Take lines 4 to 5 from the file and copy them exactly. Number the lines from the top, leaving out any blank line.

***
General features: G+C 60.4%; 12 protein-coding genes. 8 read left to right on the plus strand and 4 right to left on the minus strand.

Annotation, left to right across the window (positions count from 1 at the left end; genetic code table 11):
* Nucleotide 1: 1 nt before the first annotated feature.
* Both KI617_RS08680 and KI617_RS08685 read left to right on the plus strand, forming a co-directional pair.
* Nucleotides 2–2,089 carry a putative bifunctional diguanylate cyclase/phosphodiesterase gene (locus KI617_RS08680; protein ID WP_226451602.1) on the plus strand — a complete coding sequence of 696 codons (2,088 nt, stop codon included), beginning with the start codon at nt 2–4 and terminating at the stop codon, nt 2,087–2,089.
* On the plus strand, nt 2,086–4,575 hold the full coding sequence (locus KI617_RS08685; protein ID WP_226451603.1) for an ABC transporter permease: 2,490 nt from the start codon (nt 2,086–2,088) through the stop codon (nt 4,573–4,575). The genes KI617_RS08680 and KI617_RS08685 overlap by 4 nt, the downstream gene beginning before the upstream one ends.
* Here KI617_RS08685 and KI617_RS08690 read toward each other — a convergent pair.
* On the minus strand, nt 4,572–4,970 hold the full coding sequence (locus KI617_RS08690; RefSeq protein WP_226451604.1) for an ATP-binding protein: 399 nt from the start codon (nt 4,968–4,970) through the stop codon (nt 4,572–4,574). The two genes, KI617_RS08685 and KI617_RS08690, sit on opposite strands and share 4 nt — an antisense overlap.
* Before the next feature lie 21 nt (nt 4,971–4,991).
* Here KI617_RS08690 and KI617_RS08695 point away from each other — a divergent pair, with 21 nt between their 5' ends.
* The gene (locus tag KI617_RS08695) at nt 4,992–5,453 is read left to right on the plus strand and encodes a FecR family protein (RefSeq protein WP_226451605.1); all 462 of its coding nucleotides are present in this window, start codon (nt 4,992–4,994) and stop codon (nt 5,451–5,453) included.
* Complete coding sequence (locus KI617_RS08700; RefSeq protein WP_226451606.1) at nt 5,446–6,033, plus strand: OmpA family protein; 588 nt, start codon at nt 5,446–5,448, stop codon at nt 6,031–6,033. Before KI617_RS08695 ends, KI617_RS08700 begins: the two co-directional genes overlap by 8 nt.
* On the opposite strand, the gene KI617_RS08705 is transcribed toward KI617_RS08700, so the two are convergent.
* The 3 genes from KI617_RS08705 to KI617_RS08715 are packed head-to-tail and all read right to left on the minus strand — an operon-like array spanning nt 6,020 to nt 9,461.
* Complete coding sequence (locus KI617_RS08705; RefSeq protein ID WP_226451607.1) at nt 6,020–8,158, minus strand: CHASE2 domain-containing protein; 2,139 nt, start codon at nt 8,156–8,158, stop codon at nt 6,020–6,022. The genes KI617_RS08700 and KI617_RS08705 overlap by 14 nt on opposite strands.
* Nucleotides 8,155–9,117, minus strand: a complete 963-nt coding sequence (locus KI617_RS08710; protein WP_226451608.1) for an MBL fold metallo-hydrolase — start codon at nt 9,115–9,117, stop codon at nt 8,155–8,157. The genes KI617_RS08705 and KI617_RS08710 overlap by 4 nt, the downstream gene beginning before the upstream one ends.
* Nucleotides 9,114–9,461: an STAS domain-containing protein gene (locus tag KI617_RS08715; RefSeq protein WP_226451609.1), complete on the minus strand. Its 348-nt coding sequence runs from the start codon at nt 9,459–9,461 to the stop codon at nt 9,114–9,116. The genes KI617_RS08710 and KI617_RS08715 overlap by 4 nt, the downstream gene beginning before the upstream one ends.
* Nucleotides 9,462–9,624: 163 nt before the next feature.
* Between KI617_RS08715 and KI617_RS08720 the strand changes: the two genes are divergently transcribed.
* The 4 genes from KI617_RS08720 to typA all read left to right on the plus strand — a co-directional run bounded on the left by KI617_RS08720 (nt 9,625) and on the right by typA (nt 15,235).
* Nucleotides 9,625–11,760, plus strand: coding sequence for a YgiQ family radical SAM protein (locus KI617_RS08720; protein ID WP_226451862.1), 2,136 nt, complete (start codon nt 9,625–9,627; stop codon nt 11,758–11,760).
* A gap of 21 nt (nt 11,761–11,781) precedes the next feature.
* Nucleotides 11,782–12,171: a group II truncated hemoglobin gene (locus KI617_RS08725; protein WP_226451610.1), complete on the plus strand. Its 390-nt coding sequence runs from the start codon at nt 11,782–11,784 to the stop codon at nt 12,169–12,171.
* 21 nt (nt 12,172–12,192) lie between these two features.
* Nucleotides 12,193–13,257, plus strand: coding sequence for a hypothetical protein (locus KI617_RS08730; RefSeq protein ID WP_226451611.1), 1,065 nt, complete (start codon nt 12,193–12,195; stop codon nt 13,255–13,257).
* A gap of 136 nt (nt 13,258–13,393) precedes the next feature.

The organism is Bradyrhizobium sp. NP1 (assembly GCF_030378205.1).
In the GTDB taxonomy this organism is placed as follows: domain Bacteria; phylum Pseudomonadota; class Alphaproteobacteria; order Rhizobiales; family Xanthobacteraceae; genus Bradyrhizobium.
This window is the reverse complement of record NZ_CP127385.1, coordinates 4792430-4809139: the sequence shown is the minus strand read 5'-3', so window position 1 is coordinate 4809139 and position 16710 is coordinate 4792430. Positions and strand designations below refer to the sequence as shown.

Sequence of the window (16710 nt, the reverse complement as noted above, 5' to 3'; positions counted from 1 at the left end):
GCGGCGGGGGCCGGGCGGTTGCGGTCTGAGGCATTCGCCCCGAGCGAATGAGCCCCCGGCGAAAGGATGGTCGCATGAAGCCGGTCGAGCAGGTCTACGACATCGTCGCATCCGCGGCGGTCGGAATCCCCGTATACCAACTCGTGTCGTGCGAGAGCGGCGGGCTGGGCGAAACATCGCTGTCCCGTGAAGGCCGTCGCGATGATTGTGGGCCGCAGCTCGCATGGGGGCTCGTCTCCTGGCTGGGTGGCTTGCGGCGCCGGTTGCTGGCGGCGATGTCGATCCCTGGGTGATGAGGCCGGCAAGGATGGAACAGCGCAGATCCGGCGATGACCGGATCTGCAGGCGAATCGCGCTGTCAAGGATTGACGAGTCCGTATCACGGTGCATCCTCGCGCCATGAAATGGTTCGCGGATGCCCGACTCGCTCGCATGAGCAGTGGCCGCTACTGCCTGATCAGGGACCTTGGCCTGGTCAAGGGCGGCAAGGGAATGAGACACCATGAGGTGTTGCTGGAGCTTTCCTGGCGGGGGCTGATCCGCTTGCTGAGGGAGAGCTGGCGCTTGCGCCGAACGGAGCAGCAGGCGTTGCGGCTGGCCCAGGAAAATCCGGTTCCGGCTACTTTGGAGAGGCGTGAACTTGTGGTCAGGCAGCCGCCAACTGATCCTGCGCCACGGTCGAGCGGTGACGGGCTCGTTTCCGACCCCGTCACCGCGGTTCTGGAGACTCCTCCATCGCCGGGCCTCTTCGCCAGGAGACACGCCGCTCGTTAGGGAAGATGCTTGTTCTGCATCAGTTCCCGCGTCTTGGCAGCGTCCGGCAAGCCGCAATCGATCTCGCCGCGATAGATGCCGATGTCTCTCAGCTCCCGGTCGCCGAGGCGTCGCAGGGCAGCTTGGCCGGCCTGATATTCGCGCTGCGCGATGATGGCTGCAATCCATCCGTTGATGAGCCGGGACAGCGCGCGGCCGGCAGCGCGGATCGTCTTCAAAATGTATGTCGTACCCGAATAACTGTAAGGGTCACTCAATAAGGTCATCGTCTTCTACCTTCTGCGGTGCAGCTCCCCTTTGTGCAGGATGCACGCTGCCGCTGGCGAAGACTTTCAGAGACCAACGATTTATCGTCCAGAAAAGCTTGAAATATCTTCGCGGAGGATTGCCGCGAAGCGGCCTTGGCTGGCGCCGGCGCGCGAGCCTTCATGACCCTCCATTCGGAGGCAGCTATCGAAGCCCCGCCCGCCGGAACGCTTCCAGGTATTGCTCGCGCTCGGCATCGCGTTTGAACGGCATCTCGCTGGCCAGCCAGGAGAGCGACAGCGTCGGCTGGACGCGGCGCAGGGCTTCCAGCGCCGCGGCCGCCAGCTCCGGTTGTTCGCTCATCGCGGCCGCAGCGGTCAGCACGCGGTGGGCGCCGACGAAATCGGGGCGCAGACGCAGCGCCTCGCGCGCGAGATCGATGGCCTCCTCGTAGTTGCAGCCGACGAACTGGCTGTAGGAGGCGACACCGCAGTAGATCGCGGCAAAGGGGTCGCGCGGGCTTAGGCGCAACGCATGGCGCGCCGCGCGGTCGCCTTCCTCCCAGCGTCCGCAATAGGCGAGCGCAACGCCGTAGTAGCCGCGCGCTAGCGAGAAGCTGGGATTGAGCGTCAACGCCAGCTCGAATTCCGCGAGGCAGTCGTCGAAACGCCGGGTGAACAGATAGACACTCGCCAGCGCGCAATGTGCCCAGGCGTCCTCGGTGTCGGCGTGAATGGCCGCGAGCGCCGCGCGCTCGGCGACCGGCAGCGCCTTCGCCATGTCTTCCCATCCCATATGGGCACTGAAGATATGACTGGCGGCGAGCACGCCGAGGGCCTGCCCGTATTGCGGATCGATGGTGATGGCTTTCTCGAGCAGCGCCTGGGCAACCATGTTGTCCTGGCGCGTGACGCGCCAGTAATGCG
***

* Both KI617_RS08680 and KI617_RS08685 read left to right on the plus strand, forming a co-directional pair.
* Nucleotides 2–2,089 carry a putative bifunctional diguanylate cyclase/phosphodiesterase gene (locus KI617_RS08680; protein ID WP_226451602.1) on the plus strand — a complete coding sequence of 696 codons (2,088 nt, stop codon included), beginning with the start codon at nt 2–4 and terminating at the stop codon, nt 2,087–2,089.